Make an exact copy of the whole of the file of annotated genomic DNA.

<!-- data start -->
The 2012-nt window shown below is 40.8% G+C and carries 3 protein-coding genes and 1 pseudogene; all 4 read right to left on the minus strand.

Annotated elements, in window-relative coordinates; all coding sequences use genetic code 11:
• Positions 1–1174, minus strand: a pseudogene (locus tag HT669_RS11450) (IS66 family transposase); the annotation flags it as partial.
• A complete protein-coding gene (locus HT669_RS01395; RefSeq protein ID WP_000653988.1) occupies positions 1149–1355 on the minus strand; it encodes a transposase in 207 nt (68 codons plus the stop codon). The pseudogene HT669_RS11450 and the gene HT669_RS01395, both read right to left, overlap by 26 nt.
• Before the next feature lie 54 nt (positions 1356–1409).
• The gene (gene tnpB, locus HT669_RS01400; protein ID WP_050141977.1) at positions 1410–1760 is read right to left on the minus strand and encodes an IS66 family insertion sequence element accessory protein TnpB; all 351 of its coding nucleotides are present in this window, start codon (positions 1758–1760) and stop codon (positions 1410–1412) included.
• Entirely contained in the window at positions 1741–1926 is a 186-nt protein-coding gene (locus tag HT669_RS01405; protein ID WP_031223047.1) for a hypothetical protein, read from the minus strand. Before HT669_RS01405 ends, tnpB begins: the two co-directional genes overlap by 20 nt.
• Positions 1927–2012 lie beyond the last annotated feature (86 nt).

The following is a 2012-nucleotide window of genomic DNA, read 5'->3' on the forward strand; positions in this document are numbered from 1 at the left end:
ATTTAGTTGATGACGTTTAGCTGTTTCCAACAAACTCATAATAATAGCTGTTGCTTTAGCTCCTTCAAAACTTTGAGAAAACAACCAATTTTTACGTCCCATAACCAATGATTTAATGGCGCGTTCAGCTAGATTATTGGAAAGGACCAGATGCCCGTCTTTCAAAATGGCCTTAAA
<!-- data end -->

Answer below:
The 2012-nt window shown below is 40.8% G+C and carries 3 protein-coding genes and 1 pseudogene; all 4 read right to left on the minus strand.

Annotated elements, in window-relative coordinates; all coding sequences use genetic code 11:
• Positions 1–1174, minus strand: a pseudogene (locus tag HT669_RS11450) (IS66 family transposase); the annotation flags it as partial.
• A complete protein-coding gene (locus HT669_RS01395; RefSeq protein ID WP_000653988.1) occupies positions 1149–1355 on the minus strand; it encodes a transposase in 207 nt (68 codons plus the stop codon). The pseudogene HT669_RS11450 and the gene HT669_RS01395, both read right to left, overlap by 26 nt.
• Before the next feature lie 54 nt (positions 1356–1409).
• The gene (gene tnpB, locus HT669_RS01400; protein ID WP_050141977.1) at positions 1410–1760 is read right to left on the minus strand and encodes an IS66 family insertion sequence element accessory protein TnpB; all 351 of its coding nucleotides are present in this window, start codon (positions 1758–1760) and stop codon (positions 1410–1412) included.
• Entirely contained in the window at positions 1741–1926 is a 186-nt protein-coding gene (locus tag HT669_RS01405; protein ID WP_031223047.1) for a hypothetical protein, read from the minus strand. Before HT669_RS01405 ends, tnpB begins: the two co-directional genes overlap by 20 nt.
• Positions 1927–2012 lie beyond the last annotated feature (86 nt).

The following is a 2012-nucleotide window of genomic DNA, read 5'->3' on the forward strand; positions in this document are numbered from 1 at the left end:
ATTTAGTTGATGACGTTTAGCTGTTTCCAACAAACTCATAATAATAGCTGTTGCTTTAGCTCCTTCAAAACTTTGAGAAAACAACCAATTTTTACGTCCCATAACCAATGATTTAATGGCGCGTTCAGCTAGATTATTGGAAAGGACCAGATGCCCGTCTTTCAAAATGGCCTTAAA